He is bullish on a few sectors, namely construction, oil and gas, fast-moving consumers goods and also companies involved in the Economic Transformation Programme.
Jupiter Securities Sdn Bhd head Pong Teng Siew said although he expected a generally good results season, the performance of some large capitalised companies might excel while some might not.
“It is still a mixed bag of marbles, plantation stocks are expected to be good, buoyed by optimal weather and the traditional peak harvest season, while companies in the oil and gas sector are boosted by the domestically-driven projects and global high oil prices,” he said.
Banking and financial stocks are not high on his favoured list due to squeezing margins and stiff competition among local banks.
Meanwhile, a foreign research house analyst said the property and construction sector might also benefit from the spill-over effects of the My Rapid Transit project and other key projects.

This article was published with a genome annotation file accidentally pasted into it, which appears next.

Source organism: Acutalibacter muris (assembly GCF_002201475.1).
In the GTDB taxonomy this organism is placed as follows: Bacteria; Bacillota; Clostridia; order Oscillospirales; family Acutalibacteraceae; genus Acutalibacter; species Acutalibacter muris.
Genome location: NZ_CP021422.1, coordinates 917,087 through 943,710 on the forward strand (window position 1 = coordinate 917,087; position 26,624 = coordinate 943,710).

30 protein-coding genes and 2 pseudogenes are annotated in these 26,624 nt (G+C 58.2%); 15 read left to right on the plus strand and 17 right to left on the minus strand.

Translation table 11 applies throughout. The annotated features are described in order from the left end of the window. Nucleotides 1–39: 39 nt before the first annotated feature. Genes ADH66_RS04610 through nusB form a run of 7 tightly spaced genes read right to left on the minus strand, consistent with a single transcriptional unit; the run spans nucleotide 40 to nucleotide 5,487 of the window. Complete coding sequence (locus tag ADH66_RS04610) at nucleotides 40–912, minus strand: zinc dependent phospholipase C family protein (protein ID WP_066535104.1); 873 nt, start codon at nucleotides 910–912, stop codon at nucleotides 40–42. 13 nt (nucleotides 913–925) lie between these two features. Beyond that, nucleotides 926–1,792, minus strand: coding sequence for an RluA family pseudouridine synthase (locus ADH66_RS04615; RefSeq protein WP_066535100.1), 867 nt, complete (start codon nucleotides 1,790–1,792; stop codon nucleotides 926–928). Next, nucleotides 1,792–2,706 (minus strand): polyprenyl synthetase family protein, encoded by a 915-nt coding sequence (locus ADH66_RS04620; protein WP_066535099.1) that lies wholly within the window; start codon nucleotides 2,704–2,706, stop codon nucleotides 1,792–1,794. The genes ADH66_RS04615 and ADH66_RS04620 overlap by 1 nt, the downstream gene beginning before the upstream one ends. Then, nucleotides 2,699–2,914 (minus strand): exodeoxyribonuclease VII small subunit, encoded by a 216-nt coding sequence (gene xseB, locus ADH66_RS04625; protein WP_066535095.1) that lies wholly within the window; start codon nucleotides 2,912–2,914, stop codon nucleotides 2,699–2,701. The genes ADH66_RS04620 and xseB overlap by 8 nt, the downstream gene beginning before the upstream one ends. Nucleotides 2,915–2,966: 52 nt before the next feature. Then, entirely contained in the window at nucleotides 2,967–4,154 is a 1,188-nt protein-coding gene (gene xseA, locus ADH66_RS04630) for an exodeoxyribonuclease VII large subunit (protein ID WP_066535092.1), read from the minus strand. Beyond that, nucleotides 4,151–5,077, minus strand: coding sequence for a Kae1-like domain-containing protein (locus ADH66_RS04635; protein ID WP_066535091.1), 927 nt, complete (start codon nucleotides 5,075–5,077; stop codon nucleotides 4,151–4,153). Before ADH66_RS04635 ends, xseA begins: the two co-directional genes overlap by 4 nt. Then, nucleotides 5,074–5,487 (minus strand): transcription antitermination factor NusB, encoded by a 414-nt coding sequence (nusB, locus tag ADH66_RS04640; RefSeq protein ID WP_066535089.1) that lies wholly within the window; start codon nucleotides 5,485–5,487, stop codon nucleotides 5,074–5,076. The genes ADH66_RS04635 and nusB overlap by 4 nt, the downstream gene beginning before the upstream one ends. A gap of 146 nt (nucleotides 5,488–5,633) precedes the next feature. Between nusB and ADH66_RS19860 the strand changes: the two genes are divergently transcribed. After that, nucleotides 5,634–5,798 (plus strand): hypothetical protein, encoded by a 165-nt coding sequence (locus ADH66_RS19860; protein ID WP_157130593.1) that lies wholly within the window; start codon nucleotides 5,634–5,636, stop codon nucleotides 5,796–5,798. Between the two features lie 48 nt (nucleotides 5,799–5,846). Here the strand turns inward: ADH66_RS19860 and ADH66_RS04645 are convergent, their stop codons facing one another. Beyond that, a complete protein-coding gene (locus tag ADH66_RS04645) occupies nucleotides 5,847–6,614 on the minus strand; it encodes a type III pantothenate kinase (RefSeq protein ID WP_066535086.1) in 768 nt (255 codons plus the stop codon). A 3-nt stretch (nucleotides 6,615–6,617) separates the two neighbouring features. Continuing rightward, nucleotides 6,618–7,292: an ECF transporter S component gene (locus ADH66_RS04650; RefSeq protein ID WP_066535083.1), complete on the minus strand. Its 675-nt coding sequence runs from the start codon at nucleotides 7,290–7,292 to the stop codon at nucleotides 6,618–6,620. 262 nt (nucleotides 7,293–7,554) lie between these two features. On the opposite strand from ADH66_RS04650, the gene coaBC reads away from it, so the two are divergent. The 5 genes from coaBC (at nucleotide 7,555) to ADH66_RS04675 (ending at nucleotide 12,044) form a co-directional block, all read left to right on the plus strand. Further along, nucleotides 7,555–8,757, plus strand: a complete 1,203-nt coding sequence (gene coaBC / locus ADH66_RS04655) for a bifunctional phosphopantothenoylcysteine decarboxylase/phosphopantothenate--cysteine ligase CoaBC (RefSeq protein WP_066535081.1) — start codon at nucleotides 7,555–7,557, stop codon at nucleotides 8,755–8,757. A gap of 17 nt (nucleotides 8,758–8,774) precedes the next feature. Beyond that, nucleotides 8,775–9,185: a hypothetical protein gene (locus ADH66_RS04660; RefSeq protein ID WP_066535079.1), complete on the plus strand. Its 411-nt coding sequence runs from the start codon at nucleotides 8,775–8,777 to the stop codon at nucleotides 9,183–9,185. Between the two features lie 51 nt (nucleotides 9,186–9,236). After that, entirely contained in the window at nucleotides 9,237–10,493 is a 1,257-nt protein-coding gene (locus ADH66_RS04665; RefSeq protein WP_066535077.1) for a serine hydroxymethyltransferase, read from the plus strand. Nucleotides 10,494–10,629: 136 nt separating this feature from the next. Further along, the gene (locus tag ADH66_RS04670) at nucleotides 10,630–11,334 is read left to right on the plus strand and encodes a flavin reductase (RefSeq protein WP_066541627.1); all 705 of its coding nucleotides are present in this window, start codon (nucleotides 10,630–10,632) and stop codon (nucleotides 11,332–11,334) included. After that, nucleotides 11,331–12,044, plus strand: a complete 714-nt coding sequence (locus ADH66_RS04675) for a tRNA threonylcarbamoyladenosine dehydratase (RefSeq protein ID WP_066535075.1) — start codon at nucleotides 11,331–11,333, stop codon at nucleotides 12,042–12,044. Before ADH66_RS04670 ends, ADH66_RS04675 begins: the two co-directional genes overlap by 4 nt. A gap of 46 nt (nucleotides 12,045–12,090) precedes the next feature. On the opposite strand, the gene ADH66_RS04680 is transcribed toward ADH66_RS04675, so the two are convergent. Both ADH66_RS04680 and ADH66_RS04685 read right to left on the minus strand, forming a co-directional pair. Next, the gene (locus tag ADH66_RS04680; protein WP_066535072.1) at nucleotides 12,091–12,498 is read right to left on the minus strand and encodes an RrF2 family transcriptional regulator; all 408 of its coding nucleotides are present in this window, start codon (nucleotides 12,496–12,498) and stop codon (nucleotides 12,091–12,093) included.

“The results are expected to be within expectations, numbers would tend to be unassuming as there were no unsuspecting black swans that happened during the last quarter,” said the analyst.
He said 50% of the FBM KLCI component stocks would be within expectation, while 25% to 35% of that would exceed expectations.
“Fast-moving consumer goods counters would largely be in line with consensus, while oil and gas service providers might spring a surprise with the sharp rebound in the charter of supply vessels,” he said.
However, even if assuming improved corporate earnings, analysts believe that with markets being forward looking, investors tend to focus on the trend of economic and corporate earnings growth this year, rather than that of the fourth quarter last year.
Last week, Bank Negara announced that economic activities between October and December grew by 5.2% compared with 5.8% in the third quarter, underpinned by domestic demand.
Although domestic growth is present, fearful sentiment in major overseas stock markets has weighed on local investors.
The eurozone is still marred in its own financial doldrums with Greece struggling to implement its planned austerity measures, threatening the stability of the 17-country single currency zone.
Some might find consolation in the United States as upbeat data continued to rally up stocks.
The Dow Jones industrial average is inching closer to the psychologically important 13,000 mark, a key mark that was touched just before the financial crisis plunged global stock prices.